Residents of the Brazilian city of Manaus, heavily infected with the coronavirus, would now benefit from a level of collective immunity to control viral circulation, according to a preliminary study published Wednesday on the medRxiv site.
Some 66% of residents have antibodies against the coronavirus, a rate high enough that the disease can no longer spread effectively, said the group of 34 Brazilian and international researchers, authors of the study.
Their research, however, has not yet been peer reviewed.
Dramatic drop in the number of deaths
Located in the Amazon rainforest, Manaus was the scene of images of overwhelmed hospitals, corpses piled into refrigerated trucks and mass graves when the epidemic there was at its peak in May.
Manaus has recorded 2,462 deaths from Covid-19.
If it were a country, it would have the second highest death rate in the world, with 100.7 deaths per 100,000 population.
But the death toll in the city of 2.2 million people has dropped dramatically in recent weeks, to an average of 3.6 per day in the past fourteen days.
"It appears that exposure to the virus itself has led to a drop in the number of new cases and deaths in Manaus," said study coordinator, University of São Paulo medical professor Ester Sabino, at the São Paulo State Research Support Foundation (FAPESP) which helped fund the study.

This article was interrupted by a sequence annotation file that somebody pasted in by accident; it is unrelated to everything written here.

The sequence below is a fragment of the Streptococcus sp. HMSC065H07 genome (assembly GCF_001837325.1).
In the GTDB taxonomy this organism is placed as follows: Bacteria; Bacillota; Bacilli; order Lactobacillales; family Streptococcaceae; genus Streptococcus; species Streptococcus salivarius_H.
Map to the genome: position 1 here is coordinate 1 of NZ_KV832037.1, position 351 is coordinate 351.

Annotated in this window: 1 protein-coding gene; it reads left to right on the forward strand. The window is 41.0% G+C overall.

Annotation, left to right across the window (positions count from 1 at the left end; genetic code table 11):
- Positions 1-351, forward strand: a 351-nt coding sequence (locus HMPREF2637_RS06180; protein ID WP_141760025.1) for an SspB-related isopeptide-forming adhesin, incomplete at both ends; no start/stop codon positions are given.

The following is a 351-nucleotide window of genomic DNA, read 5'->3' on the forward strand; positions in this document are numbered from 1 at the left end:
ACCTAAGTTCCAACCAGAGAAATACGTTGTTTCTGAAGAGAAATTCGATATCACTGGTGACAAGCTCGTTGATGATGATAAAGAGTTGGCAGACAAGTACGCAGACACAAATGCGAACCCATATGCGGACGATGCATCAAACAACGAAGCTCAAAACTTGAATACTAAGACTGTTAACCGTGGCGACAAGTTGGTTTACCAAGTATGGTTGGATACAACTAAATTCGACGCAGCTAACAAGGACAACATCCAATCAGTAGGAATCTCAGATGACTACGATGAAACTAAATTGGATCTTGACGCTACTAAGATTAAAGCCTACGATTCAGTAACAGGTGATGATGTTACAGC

"Collective immunity by natural infection is not a strategy"
Manaus is one of the fastest declining cities in Brazil.
But for health experts, seeking to achieve herd immunity would be a dangerous path for policy makers.
"Collective immunity by natural infection is not a strategy, it is a sign that a government has failed to control an epidemic and that it is paying the price in lives lost", tweeted Florian Krammer , professor of microbiology at the Icahn School of Medicine at Mount Sinai Hospital in New York.
Since I already see it going this way: I did not endorse community immunity as a strategy.
Community immunity via natural infection is not a strategy, its a sign that a government failed to control an outbreak and is paying for that in lives lost.
- Florian Krammer (@florian_krammer) September 22, 2020
Other experts have also warned that immunity may be short-lived after infection.
Brazil is the second most bereaved country in the world by the pandemic, behind the United States, with more than 138,000 deaths.
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